So adequate sleep is vital for everyone to optimally perform the activities of daily living. But you may wonder, “How can I determine how much sleep I need to function at my best?” Dr. Michael Bonnet, director of the Sleep Laboratory at the Dayton. Ohio, Department of Veterans Affairs Medical Center provides a very simple but practical test you can use to determine how much sleep you need. According to him, if you need an alarm clock to wake up, try going to bed a little earlier the following night (e.g., 15 minutes earlier). If you still need an alarm clock to wake up the next morning, push your bedtime a little earlier again (i.e., another 15 minutes). Continue doing this until you no longer need an alarm to wake up.

    I actually tried this test and found out I was not the “night owl” I thought I was. It looks like I function at my best if I retire for the night a couple of hours earlier than I used to. Sleep is important! It significantly affects your performance, health, and quality of life. And it is especially important to Warfighters, who can rarely get enough when deployed. So in addition to a healthy diet and regular exercise, try to get enough sleep each night whenever your situation makes it possible.

    Source: National Sleep Foundation

    No weights, no gym… No problem.


    Have you ever been tempted to try the exercise equipment advertised on late-night infomercials—the products that promise to enhance various body parts or provide a great workout for a low, low price? Most of it isn’t necessary to get into the shape you want. Some of the most effective workouts can be done at home­­—with only your own body weight. It’s not that equipment is bad—correct use of weights and some machines can be very effective—but it isn’t necessary, nor is it an excuse to prevent you from getting in a good workout when equipment isn’t available.

    There are some clear benefits to exercising at home without the use of equipment, including saving time and money that you would spend at a gym. Most importantly, exercising by using your body weight provides you with the ability to exercise anytime and anywhere—you aren’t restricted only to the times when you have access to the piece of equipment or device. Also, there are a variety of ways to go about a home-based program, ranging from workouts on DVD to a workout you create for yourself. Those already familiar with online workouts may know that YouTube has been afire with videos of extraordinarily fit people demonstrating their workouts done with minimal equipment in their homes, backyards, or local parks. Always proceed with caution—these videos are impressive and can be useful, but realize that they come with a risk of serious injury. Before you begin any home workout, consult your physician and/or an exercise professional to determine what is safe, and best for you.

    We list some examples below of fitness moves that can be performed at home without equipment. These moves should be performed properly and at the right intensity level for them to be effective and safe. The American Council on Exercise (ACE) provides an Exercise Library that displays the proper form for many exercises.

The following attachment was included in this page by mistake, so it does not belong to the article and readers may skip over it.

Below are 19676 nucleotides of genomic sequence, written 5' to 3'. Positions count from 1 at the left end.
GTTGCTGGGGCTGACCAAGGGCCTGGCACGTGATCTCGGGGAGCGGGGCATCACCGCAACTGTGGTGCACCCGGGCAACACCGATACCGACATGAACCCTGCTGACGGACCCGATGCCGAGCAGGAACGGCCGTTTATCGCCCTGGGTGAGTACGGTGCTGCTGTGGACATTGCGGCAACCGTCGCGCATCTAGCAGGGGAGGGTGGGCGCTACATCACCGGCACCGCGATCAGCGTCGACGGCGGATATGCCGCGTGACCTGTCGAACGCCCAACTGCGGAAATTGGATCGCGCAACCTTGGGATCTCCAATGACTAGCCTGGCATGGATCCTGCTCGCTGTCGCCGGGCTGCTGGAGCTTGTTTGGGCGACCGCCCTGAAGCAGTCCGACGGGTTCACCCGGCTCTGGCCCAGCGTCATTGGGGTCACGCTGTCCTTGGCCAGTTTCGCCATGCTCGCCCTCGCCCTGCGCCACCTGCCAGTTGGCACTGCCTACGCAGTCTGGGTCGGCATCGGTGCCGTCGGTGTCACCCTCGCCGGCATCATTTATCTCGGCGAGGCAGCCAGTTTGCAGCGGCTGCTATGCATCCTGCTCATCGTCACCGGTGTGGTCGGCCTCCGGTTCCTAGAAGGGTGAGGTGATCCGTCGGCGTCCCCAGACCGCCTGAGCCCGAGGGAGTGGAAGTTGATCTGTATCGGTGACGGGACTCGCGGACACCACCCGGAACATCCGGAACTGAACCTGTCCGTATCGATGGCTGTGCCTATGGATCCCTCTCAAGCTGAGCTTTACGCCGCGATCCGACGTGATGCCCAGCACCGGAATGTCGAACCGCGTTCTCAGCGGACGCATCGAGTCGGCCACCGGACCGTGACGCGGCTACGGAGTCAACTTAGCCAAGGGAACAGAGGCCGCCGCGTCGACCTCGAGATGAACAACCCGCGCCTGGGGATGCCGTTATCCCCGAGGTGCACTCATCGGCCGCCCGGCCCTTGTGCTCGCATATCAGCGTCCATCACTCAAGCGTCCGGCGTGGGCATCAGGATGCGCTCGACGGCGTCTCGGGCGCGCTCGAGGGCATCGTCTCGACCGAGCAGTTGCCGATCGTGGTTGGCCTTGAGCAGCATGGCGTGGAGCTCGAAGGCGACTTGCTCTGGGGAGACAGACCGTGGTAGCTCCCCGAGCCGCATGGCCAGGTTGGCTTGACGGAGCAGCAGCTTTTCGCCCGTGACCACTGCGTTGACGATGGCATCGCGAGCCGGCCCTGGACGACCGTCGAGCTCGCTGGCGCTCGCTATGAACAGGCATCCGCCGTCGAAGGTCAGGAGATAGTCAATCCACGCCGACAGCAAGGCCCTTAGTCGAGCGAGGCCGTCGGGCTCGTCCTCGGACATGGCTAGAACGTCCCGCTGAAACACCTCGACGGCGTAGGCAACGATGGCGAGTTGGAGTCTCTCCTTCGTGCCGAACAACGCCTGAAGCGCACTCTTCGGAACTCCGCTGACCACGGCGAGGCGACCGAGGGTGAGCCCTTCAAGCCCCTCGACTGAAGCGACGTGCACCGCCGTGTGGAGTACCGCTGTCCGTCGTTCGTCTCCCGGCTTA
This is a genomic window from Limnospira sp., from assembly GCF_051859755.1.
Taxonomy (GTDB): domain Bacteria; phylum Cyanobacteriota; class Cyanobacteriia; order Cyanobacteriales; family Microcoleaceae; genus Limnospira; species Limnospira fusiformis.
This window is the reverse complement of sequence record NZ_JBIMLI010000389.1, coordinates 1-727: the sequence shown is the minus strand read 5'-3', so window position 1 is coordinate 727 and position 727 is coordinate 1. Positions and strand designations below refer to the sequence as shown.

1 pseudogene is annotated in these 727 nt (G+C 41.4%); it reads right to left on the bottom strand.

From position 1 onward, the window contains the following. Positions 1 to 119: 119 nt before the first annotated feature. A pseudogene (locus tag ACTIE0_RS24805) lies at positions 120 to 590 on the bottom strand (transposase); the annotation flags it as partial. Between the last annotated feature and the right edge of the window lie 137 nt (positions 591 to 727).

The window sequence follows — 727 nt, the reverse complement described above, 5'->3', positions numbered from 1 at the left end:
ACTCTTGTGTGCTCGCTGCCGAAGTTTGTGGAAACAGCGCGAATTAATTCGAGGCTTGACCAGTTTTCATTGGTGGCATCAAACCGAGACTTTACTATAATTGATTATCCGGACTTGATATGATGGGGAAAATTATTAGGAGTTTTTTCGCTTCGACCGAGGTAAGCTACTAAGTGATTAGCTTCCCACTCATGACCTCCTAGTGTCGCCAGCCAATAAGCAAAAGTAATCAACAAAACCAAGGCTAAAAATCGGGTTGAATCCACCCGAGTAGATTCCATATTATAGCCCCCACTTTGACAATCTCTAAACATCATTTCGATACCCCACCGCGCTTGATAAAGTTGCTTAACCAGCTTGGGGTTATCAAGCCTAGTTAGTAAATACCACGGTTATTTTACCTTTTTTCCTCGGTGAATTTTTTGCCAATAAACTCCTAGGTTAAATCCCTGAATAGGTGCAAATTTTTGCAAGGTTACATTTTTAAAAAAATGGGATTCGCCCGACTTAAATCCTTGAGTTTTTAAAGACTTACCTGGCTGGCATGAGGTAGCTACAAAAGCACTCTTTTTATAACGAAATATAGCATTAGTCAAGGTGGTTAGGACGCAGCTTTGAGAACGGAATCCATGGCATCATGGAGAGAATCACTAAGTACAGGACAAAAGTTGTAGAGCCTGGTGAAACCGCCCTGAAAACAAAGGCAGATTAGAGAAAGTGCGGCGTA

Core

    Crunches (Supine Reverse, Supine Bicycle)

    Plank (Front, Side)

    Glute Activation Lunges

    Bridge

    Vertical Toe Touches

    Upper Body

    Inchworms

    Push Ups (Standard, Single Leg Raise)

    Downward-Facing Dog

    Superman

    Bird-Dog

    Lower-Body Strength

    Lunges (Forward, Side,

    Bridge (Standard, Single Leg)

    Squats (Single Leg)

    Wall Sits

    Inverted Flyers

    Full Body

    Spider Walks

    Sprinter Pulls

    Mountain Climbers

    Squat Jumps (Cycled Split)

    Jump and Reach

    For a complete workout, visit ACE’s At Home (Without Equipment) Workout.

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    Treadmills vs. elliptical machines – which is better?

    HPRC Fitness Arena:
    A look at two gym favorites.

    Treadmill Elliptical Machines

    Reuters.com has an article that examines the advantages and disadvantages of treadmills versus elliptical exercise machines.

    Read the full article here.

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    Follow-up article questions the validity of military's blood test screening for concussions/TBI

    HPRC Fitness Arena:
    Wired Magazine questions the Army's research on concussions and traumatic brain injuries.

    Doctor Analyzing X-Ray

    In the 10/18 In the Crosshairs, we linked to a story on  from CNN.com that reported on military medical researchers that have developed a blood test that can detect if someone has suffered a concussion or a mild traumatic brain injury.

    In response, Wired.com has an article in their  Danger Room section that calls into question the research that has been done by the Army.

    Read the full article here.

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    Military medical researchers develop blood for screening concussions or mild traumatic brain injury

    HPRC Fitness Arena:
    Can a blood test detect a concussion or TBI?

    MRI of Head

    CNN.com is reporting that military medical researchers have developed a blood test that can detect if someone has suffered a concussion or a mild traumatic brain injury.

    Traumatic brain injury (TBI) is a big concern for the military, particularly milder forms, because unlike TBI, milder injuries cannot be seen on X-rays, CT scans or MRIs. Having this test would be useful not only for the military but for civilians as well.

    Read the full article here.

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    Stand more often to become leaner

    HPRC Fitness Arena:
    Are you sitting down?

    Rather than sitting during the day, stand when possible. During your next phone conversation, stand up. Standing burns more calories by engaging more muscles and prevents inactivation of fat burning enzymes. It uses more blood glucose which may prevent adult onset diabetes. According to this article, simply standing can improve your cholesterol and overall health – an amazingly simple strategy to improve fitness!